pai kuat

Spare ribs (pai kuat)
This is really good as well. I like the ones that’s swimming in a pool of delicious marinate too:

marinated pai kuat

It’s a bit hard to get at the meat, but when you do, it’s perfection.

salted shrimp scallops

Salted shrimp scallops
This one is pretty good as well. I’m a huge fan of shrimp in general so anything with it can’t really go wrong. It has bits of scallops, salted egg, and other stuff inside too.

flowing custard bun

Golden flowing bun
I don’t know how this translates in Cantonese. It’s supposed to be the piece de resistance in Jin Xuan and is a custard bun with bits of salted egg (?) that flows like lava when you break it open.

jin xuan custard bun

The savory taste of salted egg is surprisingly good in the sweet custard bun. It’s supposed to be really runny and despite multiple exchanges initiated by Gareth to get the perfect golden flowing bun – all of them was just a tad overcooked this morning.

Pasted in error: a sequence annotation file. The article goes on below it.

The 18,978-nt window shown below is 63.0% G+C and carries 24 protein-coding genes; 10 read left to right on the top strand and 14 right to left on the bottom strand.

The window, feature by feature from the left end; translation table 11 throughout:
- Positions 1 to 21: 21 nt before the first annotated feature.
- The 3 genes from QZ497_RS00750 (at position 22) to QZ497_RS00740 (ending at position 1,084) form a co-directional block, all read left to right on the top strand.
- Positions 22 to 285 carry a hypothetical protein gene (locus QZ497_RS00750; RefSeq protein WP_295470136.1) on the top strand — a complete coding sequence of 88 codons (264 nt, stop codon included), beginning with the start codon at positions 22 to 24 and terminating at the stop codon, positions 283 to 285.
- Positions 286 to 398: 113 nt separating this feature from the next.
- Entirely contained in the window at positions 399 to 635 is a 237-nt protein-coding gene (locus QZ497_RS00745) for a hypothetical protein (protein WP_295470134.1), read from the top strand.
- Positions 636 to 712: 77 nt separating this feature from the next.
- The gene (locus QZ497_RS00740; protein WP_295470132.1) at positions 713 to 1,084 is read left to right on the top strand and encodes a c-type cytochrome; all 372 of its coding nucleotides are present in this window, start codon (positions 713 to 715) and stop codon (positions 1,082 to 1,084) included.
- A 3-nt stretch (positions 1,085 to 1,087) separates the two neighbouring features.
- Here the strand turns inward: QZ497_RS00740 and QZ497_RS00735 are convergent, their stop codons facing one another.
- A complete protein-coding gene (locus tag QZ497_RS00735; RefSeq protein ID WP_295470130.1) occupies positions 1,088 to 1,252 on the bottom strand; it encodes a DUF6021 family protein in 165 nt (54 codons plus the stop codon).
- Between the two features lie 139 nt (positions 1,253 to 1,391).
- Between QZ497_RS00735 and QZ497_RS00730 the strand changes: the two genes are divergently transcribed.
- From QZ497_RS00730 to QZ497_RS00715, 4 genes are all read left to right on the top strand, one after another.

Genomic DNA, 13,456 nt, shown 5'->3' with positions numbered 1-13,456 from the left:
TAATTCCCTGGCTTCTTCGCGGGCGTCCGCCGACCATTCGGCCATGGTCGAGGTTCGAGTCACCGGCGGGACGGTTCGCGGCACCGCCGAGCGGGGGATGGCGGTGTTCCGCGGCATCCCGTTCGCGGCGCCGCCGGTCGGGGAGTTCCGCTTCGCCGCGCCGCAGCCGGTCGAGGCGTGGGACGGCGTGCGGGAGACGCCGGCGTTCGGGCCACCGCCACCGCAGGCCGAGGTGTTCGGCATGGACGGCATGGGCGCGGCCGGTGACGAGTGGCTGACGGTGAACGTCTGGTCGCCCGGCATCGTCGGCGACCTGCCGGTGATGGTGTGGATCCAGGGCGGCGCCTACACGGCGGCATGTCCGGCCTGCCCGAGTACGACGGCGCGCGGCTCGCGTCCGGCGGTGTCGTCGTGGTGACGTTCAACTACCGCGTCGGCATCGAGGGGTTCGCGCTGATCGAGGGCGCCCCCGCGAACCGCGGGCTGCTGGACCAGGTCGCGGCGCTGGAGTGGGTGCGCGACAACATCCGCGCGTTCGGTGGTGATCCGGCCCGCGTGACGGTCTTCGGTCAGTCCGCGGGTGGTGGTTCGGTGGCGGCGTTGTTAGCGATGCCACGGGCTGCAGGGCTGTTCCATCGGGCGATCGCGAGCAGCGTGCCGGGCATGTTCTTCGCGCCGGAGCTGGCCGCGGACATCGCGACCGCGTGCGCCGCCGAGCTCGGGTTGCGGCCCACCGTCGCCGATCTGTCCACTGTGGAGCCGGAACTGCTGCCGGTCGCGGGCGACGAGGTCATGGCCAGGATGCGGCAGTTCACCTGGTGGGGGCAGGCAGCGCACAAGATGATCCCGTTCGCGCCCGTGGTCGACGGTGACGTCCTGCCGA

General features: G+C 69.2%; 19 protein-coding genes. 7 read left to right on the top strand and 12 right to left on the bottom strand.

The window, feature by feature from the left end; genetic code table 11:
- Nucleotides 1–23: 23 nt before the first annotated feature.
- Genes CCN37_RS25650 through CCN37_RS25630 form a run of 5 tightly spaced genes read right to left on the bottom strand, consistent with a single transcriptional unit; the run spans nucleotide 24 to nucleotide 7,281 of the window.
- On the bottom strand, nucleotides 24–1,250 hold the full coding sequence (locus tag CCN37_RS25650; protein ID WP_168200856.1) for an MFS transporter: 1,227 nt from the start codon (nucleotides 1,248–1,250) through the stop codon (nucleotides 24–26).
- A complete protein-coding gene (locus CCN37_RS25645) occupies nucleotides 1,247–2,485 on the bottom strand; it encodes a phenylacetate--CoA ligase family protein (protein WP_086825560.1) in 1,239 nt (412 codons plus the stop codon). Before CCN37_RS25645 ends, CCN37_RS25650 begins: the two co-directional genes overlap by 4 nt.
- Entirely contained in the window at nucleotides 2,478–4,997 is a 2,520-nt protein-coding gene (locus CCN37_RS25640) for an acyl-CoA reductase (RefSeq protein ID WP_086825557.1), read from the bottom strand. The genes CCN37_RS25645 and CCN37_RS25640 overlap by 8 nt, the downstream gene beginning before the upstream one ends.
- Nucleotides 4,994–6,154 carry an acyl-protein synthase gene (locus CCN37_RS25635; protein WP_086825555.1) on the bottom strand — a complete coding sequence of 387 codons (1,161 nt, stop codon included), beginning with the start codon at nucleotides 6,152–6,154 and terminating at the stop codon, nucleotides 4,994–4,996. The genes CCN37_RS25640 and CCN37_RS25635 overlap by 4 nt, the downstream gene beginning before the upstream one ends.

jin xuan us

However, if I didn’t know better I would have though it was excellent. I’m definitely going back again for the golden flowing bun. I bet it’ll be orgasmic if they get it right. However, we didn’t get charged for it due to the poor quality control so I guess it’s free dessert. Heh.

I totally crashed and slept for 9 hours when I got home. I had a total blast though. It’s a good thing tomorrow’s a public holiday. Have a great time everyone! :)

Tim Ho Wan Dim Sum Specialists in Hong Kong

Tim Hou Wan

Tim Ho Wan is reportedly the best dim sum restaurant in Hong Kong. I’ve heard a lot of good things about it and even the concierge at our hotel recommended the place when we asked where we can eat dim sum.

Tim Hou Wan queue

I was already dead set on eating here before I even got to HK. I finally convinced the ex to head down to Mongkok to check out Tim Hou Wan Dim Sum on our very last day there. This is the outlet which received One Michelin Star!

Tim Hou Wan kowloon

You see, the problem was that the concierge told us that it’s the best dim sum in Hong Kong but you might have to wait up to 3 hours. I have heard about the legendary waiting time but also about the equally impressive food so I really wanted to go.